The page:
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getting over a hard breakup

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The mind has a pretty straightforward way of processing common events – those that happen regularly like sitting in traffic, getting a spam email, exchanging passive-aggressive comments with a coworker, or even getting into that same old argument with your mother. These are the simple things that your mind knows how to process. The series of emotions is pretty cut and dry. You’re annoyed, then you’re over it. But then there are rare experiences, like the grief over losing a loved one, or the pain of a breakup that really aren’t that easy to take in. How many times in a lifetime will your brain have to truly process that? Only a handful if you’re lucky. But that’s also why the human mind kind of short circuits when it is time to process something like that.

When you lose someone, you sometimes wake up thinking they’re still around, right? Even if you had a love/hate relationship with the person, sometimes you only feel the love, and sometimes only the hate, when thinking about them. It’s almost like your brain shatters after difficult experiences, like a breakup, and there is no straightforward path to recovery. You should understand that your mind is working against you in a breakup. It has one goal: avoid pain. Unfortunately, that’s in direct conflict with what you need to do to get over this breakup in a healthy and real way. You have to experience the pain. But nobody is conditioned to ignore their thoughts or do the opposite of what they feel like doing, which is what makes breakups so difficult. We spoke with licensed therapist and author of The Dumping Ground Latasha Matthews, and she shared ways the brain plays tricks on you after a breakup.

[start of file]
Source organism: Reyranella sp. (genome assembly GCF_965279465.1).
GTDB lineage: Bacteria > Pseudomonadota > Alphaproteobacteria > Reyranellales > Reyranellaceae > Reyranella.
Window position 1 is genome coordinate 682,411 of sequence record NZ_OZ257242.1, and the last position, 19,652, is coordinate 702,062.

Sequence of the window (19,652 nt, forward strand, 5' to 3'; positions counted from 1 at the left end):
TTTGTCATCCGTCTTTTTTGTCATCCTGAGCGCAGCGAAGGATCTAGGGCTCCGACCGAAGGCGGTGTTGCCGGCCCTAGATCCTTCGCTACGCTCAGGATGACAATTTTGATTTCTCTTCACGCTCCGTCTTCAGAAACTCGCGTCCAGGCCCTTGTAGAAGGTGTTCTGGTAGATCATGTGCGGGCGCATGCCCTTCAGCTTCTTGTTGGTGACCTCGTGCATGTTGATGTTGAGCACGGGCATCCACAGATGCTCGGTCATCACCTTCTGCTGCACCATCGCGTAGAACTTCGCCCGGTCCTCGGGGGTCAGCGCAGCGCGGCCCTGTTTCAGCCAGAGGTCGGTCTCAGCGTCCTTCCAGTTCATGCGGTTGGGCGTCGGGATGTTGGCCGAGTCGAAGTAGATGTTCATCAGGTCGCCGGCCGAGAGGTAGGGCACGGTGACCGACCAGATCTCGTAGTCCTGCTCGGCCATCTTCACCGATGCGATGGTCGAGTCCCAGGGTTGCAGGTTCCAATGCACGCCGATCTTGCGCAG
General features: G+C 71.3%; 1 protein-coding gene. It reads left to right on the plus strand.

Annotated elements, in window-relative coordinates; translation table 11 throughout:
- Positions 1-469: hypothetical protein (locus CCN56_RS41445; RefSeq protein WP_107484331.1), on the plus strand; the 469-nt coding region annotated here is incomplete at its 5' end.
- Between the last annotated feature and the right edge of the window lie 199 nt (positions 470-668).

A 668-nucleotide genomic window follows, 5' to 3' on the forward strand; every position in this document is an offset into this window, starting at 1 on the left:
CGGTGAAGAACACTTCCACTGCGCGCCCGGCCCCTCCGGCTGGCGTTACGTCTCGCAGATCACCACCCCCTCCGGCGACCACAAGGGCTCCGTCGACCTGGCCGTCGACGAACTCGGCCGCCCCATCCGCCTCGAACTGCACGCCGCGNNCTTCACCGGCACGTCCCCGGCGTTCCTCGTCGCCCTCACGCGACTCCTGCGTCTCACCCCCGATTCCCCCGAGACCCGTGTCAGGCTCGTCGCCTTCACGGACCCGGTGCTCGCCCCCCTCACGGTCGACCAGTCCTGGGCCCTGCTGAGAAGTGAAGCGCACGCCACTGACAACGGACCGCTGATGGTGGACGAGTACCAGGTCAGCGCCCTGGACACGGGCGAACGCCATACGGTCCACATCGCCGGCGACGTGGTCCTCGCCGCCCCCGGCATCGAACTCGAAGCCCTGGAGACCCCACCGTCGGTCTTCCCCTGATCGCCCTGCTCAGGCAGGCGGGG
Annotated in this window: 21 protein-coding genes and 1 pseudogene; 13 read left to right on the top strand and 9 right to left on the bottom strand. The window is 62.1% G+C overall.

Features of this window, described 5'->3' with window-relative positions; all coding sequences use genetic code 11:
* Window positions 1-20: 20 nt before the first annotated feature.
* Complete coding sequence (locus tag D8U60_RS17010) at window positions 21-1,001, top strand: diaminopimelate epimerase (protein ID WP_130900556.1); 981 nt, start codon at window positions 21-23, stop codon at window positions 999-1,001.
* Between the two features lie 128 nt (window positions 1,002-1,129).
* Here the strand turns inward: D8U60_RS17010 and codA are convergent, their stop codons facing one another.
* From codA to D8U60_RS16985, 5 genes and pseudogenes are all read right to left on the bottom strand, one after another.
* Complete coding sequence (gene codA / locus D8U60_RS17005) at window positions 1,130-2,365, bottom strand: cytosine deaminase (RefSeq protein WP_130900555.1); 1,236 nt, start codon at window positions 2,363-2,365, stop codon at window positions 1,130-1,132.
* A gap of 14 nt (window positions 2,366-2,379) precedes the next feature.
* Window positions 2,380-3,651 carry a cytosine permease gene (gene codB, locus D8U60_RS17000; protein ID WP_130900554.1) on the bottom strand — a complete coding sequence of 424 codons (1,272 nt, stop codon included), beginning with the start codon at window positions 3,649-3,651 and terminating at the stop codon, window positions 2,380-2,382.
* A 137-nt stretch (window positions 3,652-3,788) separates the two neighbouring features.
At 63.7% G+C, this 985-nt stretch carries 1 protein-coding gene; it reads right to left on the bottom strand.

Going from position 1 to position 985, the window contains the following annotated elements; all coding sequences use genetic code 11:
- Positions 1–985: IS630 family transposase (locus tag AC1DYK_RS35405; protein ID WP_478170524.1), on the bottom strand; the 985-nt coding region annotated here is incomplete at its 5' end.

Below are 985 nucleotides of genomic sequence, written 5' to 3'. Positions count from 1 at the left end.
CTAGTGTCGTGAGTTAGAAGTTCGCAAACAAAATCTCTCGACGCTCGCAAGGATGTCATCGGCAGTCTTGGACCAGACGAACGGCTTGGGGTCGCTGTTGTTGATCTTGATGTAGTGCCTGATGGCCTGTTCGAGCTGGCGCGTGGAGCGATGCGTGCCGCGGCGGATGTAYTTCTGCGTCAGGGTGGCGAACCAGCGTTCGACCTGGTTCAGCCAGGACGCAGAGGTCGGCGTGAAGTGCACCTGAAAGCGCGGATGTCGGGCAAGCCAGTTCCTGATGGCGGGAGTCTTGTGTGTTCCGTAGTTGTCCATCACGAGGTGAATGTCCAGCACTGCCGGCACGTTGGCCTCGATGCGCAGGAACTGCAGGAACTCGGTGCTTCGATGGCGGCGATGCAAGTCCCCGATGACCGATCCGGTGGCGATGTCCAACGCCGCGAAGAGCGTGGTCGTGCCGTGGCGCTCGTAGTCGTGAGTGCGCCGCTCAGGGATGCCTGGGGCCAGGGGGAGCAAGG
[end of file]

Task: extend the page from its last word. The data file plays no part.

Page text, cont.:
Latasha Matthews

Source: Noah Heinrich / Noah Heinrich

Everything looks better in the rearview mirror

If you’ve felt that the moment you ended a tumultuous relationship, you lost connection with the bad feelings that sent you out the door and suddenly only recalled the good stuff, that’s common, according to Matthews. “People tend to have on rose-colored glasses when it comes to looking at the tough stuff in the relationship after it has ended.  Some might experience relationship amnesia, which could cause partial or total memory loss as it pertains to negative content in the relationship.” It’s also simply painful to relive the bad moments in your relationship, so while there is value in remembering that there were plenty, your mind protects itself by conveniently forgetting those.

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